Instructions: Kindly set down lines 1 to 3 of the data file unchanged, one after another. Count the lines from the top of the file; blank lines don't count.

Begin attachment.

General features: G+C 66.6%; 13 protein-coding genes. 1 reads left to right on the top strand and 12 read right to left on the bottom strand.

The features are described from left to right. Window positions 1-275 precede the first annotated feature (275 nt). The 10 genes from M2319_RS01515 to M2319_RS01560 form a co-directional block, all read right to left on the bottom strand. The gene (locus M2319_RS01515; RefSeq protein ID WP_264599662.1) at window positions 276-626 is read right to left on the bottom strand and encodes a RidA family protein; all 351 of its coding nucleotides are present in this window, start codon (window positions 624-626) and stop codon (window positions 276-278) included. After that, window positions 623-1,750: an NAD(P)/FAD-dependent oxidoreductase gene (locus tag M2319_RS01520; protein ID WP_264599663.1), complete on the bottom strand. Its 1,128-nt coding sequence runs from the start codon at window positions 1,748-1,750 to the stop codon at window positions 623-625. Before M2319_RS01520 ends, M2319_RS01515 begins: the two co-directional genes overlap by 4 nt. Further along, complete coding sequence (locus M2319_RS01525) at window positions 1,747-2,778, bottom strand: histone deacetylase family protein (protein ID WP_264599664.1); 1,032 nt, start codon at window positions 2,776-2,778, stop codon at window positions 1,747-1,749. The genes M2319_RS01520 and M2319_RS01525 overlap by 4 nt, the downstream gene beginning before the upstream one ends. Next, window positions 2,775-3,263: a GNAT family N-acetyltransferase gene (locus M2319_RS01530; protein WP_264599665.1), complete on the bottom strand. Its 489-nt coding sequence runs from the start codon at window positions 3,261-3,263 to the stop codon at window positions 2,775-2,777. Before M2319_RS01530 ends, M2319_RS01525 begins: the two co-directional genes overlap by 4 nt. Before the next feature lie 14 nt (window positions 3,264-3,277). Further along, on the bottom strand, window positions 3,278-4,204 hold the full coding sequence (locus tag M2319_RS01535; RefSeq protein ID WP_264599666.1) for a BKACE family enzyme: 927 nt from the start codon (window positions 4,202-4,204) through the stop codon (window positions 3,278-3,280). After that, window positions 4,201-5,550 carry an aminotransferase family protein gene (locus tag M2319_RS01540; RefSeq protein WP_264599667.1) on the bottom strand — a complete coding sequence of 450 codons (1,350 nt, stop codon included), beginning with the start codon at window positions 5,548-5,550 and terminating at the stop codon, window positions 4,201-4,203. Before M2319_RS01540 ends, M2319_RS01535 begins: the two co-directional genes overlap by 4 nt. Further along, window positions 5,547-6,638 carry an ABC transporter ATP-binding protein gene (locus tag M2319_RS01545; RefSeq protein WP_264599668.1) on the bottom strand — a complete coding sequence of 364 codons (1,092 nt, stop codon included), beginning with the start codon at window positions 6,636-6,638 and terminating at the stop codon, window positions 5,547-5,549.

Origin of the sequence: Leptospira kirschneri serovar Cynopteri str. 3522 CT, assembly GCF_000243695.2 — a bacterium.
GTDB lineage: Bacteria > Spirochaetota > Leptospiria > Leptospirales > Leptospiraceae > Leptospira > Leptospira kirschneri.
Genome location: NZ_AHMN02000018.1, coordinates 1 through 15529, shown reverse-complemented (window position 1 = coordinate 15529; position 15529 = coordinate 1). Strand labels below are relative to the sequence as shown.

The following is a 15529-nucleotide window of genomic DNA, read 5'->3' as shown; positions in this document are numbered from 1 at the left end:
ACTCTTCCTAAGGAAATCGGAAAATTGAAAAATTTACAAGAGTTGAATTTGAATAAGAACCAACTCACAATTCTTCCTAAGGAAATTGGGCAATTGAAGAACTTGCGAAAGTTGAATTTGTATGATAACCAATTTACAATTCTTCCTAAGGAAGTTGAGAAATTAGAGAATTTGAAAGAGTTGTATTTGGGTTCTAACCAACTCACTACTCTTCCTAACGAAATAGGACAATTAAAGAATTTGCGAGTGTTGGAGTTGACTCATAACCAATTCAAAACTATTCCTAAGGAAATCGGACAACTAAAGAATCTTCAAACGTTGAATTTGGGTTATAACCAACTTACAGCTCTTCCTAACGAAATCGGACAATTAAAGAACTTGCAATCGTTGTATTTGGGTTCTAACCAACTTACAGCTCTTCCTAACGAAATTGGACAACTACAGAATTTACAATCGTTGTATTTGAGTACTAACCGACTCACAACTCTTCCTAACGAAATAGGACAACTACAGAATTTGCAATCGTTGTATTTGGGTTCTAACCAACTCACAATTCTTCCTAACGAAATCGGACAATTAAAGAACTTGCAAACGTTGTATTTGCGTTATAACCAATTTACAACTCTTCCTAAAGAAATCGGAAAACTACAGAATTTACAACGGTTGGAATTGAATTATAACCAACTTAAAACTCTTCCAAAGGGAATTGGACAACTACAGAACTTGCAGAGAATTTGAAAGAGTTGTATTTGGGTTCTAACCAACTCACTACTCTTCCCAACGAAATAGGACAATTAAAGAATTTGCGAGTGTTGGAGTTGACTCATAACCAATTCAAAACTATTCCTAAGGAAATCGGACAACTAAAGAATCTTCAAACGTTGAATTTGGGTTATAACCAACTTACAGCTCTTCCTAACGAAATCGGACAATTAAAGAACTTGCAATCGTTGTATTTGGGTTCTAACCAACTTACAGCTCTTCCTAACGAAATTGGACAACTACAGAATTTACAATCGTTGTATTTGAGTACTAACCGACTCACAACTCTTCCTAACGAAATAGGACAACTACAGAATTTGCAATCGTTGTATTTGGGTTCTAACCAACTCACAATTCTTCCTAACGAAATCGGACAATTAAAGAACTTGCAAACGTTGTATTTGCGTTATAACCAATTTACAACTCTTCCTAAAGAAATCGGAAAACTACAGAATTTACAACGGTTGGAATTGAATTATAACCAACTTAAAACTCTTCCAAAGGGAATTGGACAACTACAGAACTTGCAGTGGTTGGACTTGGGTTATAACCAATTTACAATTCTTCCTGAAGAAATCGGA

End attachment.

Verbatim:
General features: G+C 66.6%; 13 protein-coding genes. 1 reads left to right on the top strand and 12 read right to left on the bottom strand.

The features are described from left to right. Window positions 1-275 precede the first annotated feature (275 nt). The 10 genes from M2319_RS01515 to M2319_RS01560 form a co-directional block, all read right to left on the bottom strand. The gene (locus M2319_RS01515; RefSeq protein ID WP_264599662.1) at window positions 276-626 is read right to left on the bottom strand and encodes a RidA family protein; all 351 of its coding nucleotides are present in this window, start codon (window positions 624-626) and stop codon (window positions 276-278) included. After that, window positions 623-1,750: an NAD(P)/FAD-dependent oxidoreductase gene (locus tag M2319_RS01520; protein ID WP_264599663.1), complete on the bottom strand. Its 1,128-nt coding sequence runs from the start codon at window positions 1,748-1,750 to the stop codon at window positions 623-625. Before M2319_RS01520 ends, M2319_RS01515 begins: the two co-directional genes overlap by 4 nt. Further along, complete coding sequence (locus M2319_RS01525) at window positions 1,747-2,778, bottom strand: histone deacetylase family protein (protein ID WP_264599664.1); 1,032 nt, start codon at window positions 2,776-2,778, stop codon at window positions 1,747-1,749. The genes M2319_RS01520 and M2319_RS01525 overlap by 4 nt, the downstream gene beginning before the upstream one ends. Next, window positions 2,775-3,263: a GNAT family N-acetyltransferase gene (locus M2319_RS01530; protein WP_264599665.1), complete on the bottom strand. Its 489-nt coding sequence runs from the start codon at window positions 3,261-3,263 to the stop codon at window positions 2,775-2,777. Before M2319_RS01530 ends, M2319_RS01525 begins: the two co-directional genes overlap by 4 nt. Before the next feature lie 14 nt (window positions 3,264-3,277). Further along, on the bottom strand, window positions 3,278-4,204 hold the full coding sequence (locus tag M2319_RS01535; RefSeq protein ID WP_264599666.1) for a BKACE family enzyme: 927 nt from the start codon (window positions 4,202-4,204) through the stop codon (window positions 3,278-3,280). After that, window positions 4,201-5,550 carry an aminotransferase family protein gene (locus tag M2319_RS01540; RefSeq protein WP_264599667.1) on the bottom strand — a complete coding sequence of 450 codons (1,350 nt, stop codon included), beginning with the start codon at window positions 5,548-5,550 and terminating at the stop codon, window positions 4,201-4,203. Before M2319_RS01540 ends, M2319_RS01535 begins: the two co-directional genes overlap by 4 nt. Further along, window positions 5,547-6,638 carry an ABC transporter ATP-binding protein gene (locus tag M2319_RS01545; RefSeq protein WP_264599668.1) on the bottom strand — a complete coding sequence of 364 codons (1,092 nt, stop codon included), beginning with the start codon at window positions 6,636-6,638 and terminating at the stop codon, window positions 5,547-5,549.

Origin of the sequence: Leptospira kirschneri serovar Cynopteri str. 3522 CT, assembly GCF_000243695.2 — a bacterium.